EUGENE, Ore. - How's the weather out there?
On the bright side, daylight-saving time starts March 10.
And an avalanche warning issued for the Mount Hood area featured this caveat:
"Remember there are avalanche safe areas in the mountains during all levels of avalanche danger," a forecaster at the Northwest Weather and Avalanche Center wrote Tuesday.
"The new dense, wet snow or possible rain will load and stress the 1-3 feet of recent snowfall, creating widespread natural avalanches.
"Backcountry travel in avalance terrain is not recommended Tuesday night through Wednesday."
You are on your own in the Cascades from south of Mount Hood to north of Mount Shasta. The terrain doesn't warrant routine avalanche testing, a KVAL News investigation found.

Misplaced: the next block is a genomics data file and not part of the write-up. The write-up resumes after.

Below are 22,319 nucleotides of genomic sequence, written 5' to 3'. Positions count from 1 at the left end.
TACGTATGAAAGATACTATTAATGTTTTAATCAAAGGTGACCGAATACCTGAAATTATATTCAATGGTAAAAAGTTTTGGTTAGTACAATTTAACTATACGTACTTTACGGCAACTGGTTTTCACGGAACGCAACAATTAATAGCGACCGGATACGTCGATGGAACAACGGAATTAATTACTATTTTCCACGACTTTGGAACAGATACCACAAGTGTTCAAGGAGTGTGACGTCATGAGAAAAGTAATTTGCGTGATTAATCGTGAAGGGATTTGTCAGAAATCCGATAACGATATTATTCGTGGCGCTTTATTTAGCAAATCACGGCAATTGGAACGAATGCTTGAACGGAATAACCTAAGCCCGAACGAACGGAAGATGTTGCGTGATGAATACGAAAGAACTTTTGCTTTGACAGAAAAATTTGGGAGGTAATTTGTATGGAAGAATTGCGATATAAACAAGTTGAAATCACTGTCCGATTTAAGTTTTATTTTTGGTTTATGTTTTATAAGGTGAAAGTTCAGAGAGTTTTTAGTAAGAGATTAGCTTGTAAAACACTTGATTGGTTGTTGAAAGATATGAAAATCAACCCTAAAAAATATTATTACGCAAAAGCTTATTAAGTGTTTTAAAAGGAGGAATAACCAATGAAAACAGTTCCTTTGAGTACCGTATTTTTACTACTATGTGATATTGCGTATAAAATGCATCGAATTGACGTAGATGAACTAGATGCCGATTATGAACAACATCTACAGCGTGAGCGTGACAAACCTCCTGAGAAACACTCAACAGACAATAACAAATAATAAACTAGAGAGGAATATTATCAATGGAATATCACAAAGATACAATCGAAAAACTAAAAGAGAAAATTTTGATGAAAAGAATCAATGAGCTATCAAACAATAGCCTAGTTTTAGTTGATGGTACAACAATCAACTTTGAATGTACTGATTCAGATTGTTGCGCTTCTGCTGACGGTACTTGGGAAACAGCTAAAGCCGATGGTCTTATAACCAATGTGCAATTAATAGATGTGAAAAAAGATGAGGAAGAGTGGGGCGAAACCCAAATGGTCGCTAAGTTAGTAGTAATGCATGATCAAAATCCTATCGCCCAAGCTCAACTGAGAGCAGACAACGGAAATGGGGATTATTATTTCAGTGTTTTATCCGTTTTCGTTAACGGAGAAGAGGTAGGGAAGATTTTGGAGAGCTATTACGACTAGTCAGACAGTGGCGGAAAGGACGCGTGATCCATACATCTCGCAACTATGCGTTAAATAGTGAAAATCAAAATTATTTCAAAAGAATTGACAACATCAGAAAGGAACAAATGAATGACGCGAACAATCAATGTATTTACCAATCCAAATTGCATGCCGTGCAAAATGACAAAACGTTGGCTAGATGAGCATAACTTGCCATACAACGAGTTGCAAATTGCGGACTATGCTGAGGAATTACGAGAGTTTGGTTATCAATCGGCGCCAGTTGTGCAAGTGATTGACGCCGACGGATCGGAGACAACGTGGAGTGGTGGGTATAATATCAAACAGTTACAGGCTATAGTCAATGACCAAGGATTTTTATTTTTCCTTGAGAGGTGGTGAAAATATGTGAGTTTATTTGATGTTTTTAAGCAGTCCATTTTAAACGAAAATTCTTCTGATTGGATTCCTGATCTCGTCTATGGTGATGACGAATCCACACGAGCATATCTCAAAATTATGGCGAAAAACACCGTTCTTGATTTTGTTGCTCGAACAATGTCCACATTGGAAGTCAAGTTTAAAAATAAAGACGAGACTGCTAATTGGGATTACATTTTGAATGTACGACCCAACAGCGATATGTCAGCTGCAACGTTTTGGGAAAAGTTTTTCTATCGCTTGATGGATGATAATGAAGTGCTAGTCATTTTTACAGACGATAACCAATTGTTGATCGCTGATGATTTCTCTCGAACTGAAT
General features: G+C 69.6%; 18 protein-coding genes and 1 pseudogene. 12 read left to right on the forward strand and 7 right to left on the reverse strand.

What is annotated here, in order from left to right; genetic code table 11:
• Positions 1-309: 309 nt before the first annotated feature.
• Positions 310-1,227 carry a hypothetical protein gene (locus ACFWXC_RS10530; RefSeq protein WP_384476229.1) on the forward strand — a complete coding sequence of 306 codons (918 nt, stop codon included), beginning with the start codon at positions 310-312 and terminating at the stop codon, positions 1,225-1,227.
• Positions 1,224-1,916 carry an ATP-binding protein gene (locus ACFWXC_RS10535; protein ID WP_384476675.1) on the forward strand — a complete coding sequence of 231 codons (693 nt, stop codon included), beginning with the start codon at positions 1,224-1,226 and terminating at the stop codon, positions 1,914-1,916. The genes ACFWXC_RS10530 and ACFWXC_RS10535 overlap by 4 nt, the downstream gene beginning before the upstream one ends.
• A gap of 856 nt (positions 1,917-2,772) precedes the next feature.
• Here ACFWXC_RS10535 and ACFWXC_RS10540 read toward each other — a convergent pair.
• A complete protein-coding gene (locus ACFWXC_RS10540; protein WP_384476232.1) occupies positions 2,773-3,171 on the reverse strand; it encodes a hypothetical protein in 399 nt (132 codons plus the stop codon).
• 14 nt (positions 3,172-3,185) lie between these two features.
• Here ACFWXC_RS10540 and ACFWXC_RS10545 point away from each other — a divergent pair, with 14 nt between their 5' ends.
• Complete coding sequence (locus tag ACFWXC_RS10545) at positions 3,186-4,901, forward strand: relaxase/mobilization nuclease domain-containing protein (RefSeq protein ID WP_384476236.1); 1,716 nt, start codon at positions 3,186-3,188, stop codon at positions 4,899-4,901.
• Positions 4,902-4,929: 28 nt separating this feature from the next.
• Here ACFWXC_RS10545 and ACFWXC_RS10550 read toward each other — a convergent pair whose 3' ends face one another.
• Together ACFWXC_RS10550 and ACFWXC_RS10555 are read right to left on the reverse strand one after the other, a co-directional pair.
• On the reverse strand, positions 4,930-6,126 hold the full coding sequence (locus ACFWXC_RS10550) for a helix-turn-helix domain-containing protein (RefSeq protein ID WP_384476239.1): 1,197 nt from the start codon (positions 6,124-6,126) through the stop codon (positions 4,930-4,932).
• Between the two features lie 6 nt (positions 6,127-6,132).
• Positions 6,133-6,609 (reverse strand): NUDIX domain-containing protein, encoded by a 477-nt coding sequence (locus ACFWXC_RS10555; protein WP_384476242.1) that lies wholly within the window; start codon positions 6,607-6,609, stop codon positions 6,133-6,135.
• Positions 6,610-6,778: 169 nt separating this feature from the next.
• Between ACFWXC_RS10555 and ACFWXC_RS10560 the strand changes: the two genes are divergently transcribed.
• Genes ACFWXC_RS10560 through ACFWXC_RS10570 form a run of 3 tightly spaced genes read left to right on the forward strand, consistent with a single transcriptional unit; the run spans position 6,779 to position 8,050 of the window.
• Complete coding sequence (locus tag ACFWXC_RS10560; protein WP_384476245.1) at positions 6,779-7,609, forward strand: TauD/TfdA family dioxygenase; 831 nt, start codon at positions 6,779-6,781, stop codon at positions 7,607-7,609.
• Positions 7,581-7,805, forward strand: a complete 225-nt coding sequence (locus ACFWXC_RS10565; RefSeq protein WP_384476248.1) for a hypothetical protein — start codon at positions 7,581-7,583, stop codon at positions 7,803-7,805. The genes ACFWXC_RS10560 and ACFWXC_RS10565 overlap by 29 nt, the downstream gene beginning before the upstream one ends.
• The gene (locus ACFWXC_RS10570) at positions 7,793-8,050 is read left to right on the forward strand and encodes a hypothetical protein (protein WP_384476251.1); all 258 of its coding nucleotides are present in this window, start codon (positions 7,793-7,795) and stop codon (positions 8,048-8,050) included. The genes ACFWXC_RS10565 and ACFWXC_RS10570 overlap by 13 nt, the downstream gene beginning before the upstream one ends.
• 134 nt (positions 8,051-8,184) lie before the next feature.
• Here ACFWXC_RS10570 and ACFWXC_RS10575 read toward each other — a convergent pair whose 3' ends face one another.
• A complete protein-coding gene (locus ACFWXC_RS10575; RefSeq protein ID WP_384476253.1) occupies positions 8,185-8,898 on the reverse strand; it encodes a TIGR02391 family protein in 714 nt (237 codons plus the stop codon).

The National Weather Service has stuck by this motto: This is not the time to travel.
The warning featured a photo of a tanker truck trapped in an avalanche on an Oregon mountain highway.
The heaviest snow and strongest winds are expected from Santiam Pass north, forecasters said.
But travelers should heed the warning regardless of where they plan to cross the mountains.
"Travel in the Lane County Cascades will be difficult at times through Tuesday," forecasters said Monday. "Motorists traversing Willamette Pass tonight and early Tuesday should be prepared for heavy snow and blowing snow."